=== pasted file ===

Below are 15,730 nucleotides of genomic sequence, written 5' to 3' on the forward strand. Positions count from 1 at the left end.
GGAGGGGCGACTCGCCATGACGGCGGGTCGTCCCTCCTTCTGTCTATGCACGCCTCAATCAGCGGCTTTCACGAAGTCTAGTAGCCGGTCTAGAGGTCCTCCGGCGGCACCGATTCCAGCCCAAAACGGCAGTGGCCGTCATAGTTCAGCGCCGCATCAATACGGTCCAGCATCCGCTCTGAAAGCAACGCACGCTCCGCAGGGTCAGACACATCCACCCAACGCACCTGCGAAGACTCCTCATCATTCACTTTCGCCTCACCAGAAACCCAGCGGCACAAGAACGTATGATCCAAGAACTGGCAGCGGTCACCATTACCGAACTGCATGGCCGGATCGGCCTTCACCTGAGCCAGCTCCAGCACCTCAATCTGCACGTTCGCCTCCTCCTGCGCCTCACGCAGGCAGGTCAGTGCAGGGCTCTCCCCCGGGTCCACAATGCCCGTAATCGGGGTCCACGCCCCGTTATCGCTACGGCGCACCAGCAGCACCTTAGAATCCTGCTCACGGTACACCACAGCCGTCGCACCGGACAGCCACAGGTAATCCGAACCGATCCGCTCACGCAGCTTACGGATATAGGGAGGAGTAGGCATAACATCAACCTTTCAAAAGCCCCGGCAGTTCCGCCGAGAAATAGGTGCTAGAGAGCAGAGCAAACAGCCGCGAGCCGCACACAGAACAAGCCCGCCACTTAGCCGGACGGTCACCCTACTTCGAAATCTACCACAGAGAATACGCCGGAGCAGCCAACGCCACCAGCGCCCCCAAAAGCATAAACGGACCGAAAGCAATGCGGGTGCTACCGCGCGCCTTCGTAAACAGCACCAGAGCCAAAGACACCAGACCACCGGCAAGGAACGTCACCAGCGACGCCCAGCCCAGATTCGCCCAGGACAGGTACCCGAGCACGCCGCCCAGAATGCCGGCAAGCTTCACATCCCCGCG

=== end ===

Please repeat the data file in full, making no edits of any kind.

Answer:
Below are 15,730 nucleotides of genomic sequence, written 5' to 3' on the forward strand. Positions count from 1 at the left end.
GGAGGGGCGACTCGCCATGACGGCGGGTCGTCCCTCCTTCTGTCTATGCACGCCTCAATCAGCGGCTTTCACGAAGTCTAGTAGCCGGTCTAGAGGTCCTCCGGCGGCACCGATTCCAGCCCAAAACGGCAGTGGCCGTCATAGTTCAGCGCCGCATCAATACGGTCCAGCATCCGCTCTGAAAGCAACGCACGCTCCGCAGGGTCAGACACATCCACCCAACGCACCTGCGAAGACTCCTCATCATTCACTTTCGCCTCACCAGAAACCCAGCGGCACAAGAACGTATGATCCAAGAACTGGCAGCGGTCACCATTACCGAACTGCATGGCCGGATCGGCCTTCACCTGAGCCAGCTCCAGCACCTCAATCTGCACGTTCGCCTCCTCCTGCGCCTCACGCAGGCAGGTCAGTGCAGGGCTCTCCCCCGGGTCCACAATGCCCGTAATCGGGGTCCACGCCCCGTTATCGCTACGGCGCACCAGCAGCACCTTAGAATCCTGCTCACGGTACACCACAGCCGTCGCACCGGACAGCCACAGGTAATCCGAACCGATCCGCTCACGCAGCTTACGGATATAGGGAGGAGTAGGCATAACATCAACCTTTCAAAAGCCCCGGCAGTTCCGCCGAGAAATAGGTGCTAGAGAGCAGAGCAAACAGCCGCGAGCCGCACACAGAACAAGCCCGCCACTTAGCCGGACGGTCACCCTACTTCGAAATCTACCACAGAGAATACGCCGGAGCAGCCAACGCCACCAGCGCCCCCAAAAGCATAAACGGACCGAAAGCAATGCGGGTGCTACCGCGCGCCTTCGTAAACAGCACCAGAGCCAAAGACACCAGACCACCGGCAAGGAACGTCACCAGCGACGCCCAGCCCAGATTCGCCCAGGACAGGTACCCGAGCACGCCGCCCAGAATGCCGGCAAGCTTCACATCCCCGCG